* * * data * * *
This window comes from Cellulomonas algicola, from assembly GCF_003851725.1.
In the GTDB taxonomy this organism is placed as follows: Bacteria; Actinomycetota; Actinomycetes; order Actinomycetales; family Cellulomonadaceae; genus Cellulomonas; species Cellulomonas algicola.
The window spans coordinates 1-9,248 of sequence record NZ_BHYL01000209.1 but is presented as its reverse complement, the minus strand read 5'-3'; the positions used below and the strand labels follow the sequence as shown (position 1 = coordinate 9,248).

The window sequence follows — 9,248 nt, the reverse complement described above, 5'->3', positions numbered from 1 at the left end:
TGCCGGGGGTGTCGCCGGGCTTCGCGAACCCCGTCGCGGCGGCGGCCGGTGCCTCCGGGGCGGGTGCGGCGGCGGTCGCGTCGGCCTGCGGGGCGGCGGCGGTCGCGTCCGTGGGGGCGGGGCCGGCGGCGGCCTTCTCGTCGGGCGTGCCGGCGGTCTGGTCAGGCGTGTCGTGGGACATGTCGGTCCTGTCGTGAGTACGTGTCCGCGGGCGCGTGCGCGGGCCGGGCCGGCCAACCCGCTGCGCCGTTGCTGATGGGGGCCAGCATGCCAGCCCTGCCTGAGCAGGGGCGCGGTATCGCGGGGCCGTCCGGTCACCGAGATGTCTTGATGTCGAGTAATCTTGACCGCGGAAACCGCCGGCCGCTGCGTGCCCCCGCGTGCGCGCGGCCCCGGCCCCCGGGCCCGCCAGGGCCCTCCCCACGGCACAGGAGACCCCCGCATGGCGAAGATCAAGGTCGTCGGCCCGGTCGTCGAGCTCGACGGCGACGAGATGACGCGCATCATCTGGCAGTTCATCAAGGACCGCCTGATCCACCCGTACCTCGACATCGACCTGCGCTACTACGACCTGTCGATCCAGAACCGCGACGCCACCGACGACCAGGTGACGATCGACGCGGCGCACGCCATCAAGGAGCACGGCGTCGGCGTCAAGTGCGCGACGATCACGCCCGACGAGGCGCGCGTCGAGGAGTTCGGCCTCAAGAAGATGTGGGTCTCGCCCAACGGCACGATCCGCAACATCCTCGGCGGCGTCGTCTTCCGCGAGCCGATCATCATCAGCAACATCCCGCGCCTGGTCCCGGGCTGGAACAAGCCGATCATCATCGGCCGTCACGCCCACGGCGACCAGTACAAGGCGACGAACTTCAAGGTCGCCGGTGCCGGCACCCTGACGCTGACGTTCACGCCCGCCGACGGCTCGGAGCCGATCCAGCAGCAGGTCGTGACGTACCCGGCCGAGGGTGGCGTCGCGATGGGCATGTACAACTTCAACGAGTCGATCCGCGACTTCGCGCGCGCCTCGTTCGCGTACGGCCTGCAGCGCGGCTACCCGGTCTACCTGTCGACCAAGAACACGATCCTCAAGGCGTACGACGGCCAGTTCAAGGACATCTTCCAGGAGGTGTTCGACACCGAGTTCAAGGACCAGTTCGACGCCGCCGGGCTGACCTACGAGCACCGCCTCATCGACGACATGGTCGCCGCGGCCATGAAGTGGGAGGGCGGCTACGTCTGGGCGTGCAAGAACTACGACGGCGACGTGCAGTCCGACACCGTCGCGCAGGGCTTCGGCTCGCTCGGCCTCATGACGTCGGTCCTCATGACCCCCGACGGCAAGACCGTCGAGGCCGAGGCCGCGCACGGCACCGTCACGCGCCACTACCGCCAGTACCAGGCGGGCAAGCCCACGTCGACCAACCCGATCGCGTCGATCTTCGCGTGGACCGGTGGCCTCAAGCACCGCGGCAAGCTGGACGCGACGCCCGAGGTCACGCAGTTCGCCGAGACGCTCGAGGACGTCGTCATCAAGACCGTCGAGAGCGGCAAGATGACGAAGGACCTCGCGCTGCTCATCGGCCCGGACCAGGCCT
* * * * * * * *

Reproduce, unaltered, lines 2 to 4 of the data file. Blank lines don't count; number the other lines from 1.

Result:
In the GTDB taxonomy this organism is placed as follows: Bacteria; Actinomycetota; Actinomycetes; order Actinomycetales; family Cellulomonadaceae; genus Cellulomonas; species Cellulomonas algicola.
The window spans coordinates 1-9,248 of sequence record NZ_BHYL01000209.1 but is presented as its reverse complement, the minus strand read 5'-3'; the positions used below and the strand labels follow the sequence as shown (position 1 = coordinate 9,248).

The window sequence follows — 9,248 nt, the reverse complement described above, 5'->3', positions numbered from 1 at the left end: